In May, the US Food and Drug Administration issued approval for Neuralink to begin human trials, having previously rejected the company’s application over safety concerns. Reuters reported that those concerns centered largely around whether the electrodes connected to the Neuralink device were prone to detaching and moving freely around after being connected to a subject’s brain.
In a report this month, Bloomberg News claimed that thousands of people have expressed interest in obtaining an implant from Neuralink, a device that Musk once famously described as a “Fitbit in your skull.” The procedure will involve removing a coin-sized piece of the subject’s cranium and allowing a proprietary robot to weave superthin wires into their brain.
Read the full letter below:
The Honorable Gary Gensler
U.S. Securities and Exchange Commission
100 F St. NE
Washington, DC 20549
Dear Chair Gensler:
Thank you for your ongoing work to protect investors and safeguard the integrity of our financial system. We write to request that the Securities and Exchange Commission (SEC) investigate whether Elon Musk, Chief Executive Officer of the medical device company Neuralink (Central Index Key # 0001708503), committed securities fraud by making intentionally misleading statements to investors.
Since 2016, Neuralink has conducted experiments on animals with the intention of developing an implantable brain-computer interface. Between May 2017 and December 2020, employees performed invasive, exploratory brain studies on rhesus macaques at the University of California, Davis (UC Davis). During most of the experiments, Neuralink employees drilled two dime-sized holes in the animals’ heads, implanted electrodes in their brains, and attached titanium plates to their skulls using bone screws.
In 2021, as a result of a California Public Records Act lawsuit against UC Davis, the Physicians Committee for Responsible Medicine obtained veterinary records from Neuralink’s experiments that show that the implantation of the Neuralink device caused debilitating health effects in the monkeys. Test monkeys suffered from chronic infections, swelling in the brain, “remnant electrode threads” from the device, a “tattered” cerebral cortex, paralysis, seizures, loss of coordination and balance, and depression. Public records reveal that at least 12 young, previously healthy monkeys were euthanized by Neuralink as a direct result of problems with the company’s implant.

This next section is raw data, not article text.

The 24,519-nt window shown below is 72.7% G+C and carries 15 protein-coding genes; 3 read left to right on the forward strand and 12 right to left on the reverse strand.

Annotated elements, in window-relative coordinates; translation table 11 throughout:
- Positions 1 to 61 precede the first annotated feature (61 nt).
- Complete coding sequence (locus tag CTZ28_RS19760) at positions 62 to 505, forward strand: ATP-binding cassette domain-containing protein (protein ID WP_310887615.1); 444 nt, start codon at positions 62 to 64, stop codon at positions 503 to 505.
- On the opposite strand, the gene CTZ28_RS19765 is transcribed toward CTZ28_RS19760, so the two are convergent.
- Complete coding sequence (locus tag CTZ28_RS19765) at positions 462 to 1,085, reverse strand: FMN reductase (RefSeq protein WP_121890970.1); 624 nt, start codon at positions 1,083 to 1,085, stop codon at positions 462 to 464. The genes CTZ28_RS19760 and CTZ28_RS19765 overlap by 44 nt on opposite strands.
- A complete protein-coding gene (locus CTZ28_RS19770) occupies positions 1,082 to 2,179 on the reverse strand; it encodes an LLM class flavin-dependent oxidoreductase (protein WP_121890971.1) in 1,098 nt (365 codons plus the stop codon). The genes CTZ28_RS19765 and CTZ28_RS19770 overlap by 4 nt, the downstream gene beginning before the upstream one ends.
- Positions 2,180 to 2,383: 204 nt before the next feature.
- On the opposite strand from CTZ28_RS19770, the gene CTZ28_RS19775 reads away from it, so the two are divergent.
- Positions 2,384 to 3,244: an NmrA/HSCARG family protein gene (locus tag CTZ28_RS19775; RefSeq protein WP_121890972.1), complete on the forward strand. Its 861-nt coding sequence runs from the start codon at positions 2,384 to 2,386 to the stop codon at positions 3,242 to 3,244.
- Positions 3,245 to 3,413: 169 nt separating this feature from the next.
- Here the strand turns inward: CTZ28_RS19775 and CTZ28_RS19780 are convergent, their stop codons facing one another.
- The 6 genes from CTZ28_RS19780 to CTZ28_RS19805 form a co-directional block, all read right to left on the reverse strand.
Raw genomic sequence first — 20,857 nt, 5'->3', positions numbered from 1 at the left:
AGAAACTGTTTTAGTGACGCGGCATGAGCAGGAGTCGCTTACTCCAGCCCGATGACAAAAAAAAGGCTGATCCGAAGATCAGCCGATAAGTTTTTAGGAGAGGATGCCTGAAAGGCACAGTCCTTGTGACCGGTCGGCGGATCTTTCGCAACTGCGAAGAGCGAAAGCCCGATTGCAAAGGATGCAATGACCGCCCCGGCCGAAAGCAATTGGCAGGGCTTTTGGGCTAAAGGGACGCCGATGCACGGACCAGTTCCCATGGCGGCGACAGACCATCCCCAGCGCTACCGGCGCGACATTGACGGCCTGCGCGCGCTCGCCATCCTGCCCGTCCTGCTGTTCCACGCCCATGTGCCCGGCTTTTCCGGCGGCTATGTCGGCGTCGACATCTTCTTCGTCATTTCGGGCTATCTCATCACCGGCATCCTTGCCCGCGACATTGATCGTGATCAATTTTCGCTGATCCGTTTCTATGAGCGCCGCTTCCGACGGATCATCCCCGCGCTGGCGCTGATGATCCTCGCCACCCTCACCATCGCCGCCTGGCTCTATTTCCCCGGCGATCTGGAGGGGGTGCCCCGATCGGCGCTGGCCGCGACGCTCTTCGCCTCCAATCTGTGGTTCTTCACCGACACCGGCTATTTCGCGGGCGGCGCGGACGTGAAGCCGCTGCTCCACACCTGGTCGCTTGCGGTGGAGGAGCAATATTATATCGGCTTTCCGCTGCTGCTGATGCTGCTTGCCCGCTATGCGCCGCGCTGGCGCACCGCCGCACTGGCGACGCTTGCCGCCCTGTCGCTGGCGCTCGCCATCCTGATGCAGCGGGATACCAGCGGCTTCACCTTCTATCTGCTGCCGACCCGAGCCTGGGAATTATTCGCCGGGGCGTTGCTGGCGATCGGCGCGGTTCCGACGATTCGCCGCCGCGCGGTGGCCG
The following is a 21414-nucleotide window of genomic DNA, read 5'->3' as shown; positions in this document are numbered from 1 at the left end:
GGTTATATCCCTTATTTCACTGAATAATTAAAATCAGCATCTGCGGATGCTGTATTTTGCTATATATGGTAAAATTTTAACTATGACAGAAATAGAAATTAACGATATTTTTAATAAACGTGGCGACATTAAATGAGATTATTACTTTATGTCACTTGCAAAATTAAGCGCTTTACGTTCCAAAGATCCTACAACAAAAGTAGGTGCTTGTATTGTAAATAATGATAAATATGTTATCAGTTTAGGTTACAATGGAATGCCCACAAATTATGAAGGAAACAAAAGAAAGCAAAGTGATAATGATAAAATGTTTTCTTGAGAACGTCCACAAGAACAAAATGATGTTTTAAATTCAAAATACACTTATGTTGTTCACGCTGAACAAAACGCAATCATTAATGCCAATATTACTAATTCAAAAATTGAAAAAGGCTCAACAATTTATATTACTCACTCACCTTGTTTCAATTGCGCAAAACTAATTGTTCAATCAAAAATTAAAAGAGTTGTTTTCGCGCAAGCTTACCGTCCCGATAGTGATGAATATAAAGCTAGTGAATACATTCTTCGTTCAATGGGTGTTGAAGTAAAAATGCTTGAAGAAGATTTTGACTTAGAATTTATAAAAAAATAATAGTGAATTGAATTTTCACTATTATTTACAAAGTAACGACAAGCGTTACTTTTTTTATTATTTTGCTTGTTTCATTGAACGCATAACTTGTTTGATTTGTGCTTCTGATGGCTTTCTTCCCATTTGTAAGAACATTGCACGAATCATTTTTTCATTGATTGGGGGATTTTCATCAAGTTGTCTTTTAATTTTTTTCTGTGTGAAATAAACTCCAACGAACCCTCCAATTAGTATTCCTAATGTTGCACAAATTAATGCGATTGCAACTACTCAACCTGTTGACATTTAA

On September 10, 2023, Mr. Musk responded to animal welfare concerns at Neuralink via a post on the social media platform X, which he also owns. He wrote:
“No monkey has died as a result of a Neuralink implant. First our early implants, to minimize risk to healthy monkeys, we chose terminal mon[k]eys (close to death already)[.]”
Yet Mr. Musk knows this statement is false. Monkey health records show that, while several animals had suffered physical trauma and been used previously in experiments at UC Davis, there is no evidence that they were “close to death,” as Mr. Musk stated. Rhesus macaques often live to about 25 years in captivity, with some living to 40. But the average age of the 12 monkeys euthanized by Neuralink was 7.25 years when they were moved to the company’s experimental protocol.
The animals’ deaths and the reasons for their deaths relate directly to the safety and marketability of Neuralink’s brain-computer interface. It is critical that the company provide investors with factually accurate information, and thus we are concerned that Mr. Musk may have violated SEC Rule § 240.10b-5:
It shall be unlawful for any person, directly or indirectly, by the use of any means or instrumentality of interstate commerce, or of the mails or of any facility of any national securities exchange…[t]o make any untrue statement of a material fact or to omit to state a material fact necessary in order to make the statements made, in the light of the circumstances under which they were made, not misleading…in connection with the purchase or sale of any security.
In its 2018 complaint against Mr. Musk for posting misleading messages on the platform then known as Twitter, the SEC referenced his 22 million followers, emphasizing the reach of his social media account: “His tweets were published instantaneously to those people and were also publicly available to anyone with Internet access.”
Mr. Musk’s online reach has grown significantly since 2018. Today, he has 162.9 million followers on X, the most of any account on the platform, and his September 10 post has already received more than 788,000 views.
The company claims to have raised $280,274,981 in investments, with a minimum investment accepted from any outside investor of $14,995, according to its August 2023 Form D notice. Given the scale of these investments and Mr. Musk’s history of misleading investors, it is crucial that the SEC investigate whether Mr. Musk’s September 10, 2023 post violated SEC Rule § 240.10b-5.
Thank you for considering this request.
Source : Wired